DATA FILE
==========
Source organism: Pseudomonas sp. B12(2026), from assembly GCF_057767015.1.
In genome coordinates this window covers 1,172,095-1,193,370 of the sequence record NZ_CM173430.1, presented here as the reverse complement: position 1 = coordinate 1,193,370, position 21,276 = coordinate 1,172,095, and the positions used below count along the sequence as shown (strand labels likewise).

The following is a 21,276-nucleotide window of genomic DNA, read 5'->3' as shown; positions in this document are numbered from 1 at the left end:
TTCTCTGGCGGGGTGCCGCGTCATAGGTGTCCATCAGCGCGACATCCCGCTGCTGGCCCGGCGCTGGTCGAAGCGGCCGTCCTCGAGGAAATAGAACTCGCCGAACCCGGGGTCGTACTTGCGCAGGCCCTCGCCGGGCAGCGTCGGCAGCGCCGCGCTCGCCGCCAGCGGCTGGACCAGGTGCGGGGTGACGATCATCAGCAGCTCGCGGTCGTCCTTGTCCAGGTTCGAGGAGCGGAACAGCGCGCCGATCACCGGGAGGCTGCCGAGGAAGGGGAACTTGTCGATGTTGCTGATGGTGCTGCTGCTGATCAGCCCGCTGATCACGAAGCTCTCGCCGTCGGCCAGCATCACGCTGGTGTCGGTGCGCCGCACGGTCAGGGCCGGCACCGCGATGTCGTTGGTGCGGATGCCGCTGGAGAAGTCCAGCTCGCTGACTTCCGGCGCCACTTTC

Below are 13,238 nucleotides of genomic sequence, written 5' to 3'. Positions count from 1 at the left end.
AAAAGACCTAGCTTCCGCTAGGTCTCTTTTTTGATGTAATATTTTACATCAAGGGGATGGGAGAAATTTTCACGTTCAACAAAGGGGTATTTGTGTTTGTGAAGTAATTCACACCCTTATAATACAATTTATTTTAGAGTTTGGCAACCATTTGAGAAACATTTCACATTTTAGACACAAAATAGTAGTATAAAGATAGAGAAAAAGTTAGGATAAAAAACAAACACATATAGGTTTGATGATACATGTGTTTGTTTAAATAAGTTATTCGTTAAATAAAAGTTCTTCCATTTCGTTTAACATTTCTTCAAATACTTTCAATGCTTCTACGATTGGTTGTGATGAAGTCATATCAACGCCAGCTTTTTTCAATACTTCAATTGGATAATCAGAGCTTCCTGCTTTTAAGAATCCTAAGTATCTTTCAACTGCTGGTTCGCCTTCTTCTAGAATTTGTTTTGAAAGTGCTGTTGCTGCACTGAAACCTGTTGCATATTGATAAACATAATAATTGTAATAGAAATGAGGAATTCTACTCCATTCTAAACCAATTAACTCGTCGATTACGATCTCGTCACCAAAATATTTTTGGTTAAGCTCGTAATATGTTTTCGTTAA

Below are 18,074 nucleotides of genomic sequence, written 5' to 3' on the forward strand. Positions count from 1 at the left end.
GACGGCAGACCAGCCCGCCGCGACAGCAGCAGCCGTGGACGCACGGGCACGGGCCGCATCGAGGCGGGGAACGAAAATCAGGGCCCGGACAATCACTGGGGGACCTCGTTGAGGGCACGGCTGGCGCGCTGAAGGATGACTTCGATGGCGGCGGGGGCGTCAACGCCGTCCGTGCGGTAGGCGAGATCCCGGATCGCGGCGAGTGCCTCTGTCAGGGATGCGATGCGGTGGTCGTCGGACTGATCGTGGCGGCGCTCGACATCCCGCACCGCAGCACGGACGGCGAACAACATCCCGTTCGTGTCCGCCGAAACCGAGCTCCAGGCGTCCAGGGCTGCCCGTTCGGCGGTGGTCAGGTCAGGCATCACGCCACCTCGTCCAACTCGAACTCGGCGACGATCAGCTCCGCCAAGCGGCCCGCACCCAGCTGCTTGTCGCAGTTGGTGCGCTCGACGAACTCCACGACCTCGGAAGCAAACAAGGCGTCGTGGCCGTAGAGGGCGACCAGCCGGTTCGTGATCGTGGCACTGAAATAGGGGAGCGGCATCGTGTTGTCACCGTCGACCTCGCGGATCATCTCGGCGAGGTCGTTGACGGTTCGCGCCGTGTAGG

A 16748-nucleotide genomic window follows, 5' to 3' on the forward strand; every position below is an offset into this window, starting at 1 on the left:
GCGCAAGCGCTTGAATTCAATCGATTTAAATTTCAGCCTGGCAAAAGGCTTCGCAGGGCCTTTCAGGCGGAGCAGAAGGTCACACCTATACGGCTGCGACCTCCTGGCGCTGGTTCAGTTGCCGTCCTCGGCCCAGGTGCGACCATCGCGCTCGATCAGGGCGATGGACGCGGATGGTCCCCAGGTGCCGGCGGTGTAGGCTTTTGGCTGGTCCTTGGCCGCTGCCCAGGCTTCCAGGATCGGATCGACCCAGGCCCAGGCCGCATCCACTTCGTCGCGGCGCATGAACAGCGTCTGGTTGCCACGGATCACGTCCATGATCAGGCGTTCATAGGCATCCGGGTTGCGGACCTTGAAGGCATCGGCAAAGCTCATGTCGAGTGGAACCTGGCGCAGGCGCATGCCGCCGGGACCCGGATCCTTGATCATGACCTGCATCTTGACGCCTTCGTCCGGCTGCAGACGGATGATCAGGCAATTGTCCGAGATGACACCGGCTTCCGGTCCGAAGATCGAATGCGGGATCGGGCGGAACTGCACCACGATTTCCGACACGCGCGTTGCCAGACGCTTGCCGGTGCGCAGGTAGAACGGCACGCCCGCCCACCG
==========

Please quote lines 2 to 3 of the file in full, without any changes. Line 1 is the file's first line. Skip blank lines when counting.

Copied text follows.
In genome coordinates this window covers 1,172,095-1,193,370 of the sequence record NZ_CM173430.1, presented here as the reverse complement: position 1 = coordinate 1,193,370, position 21,276 = coordinate 1,172,095, and the positions used below count along the sequence as shown (strand labels likewise).

The following is a 21,276-nucleotide window of genomic DNA, read 5'->3' as shown; positions in this document are numbered from 1 at the left end: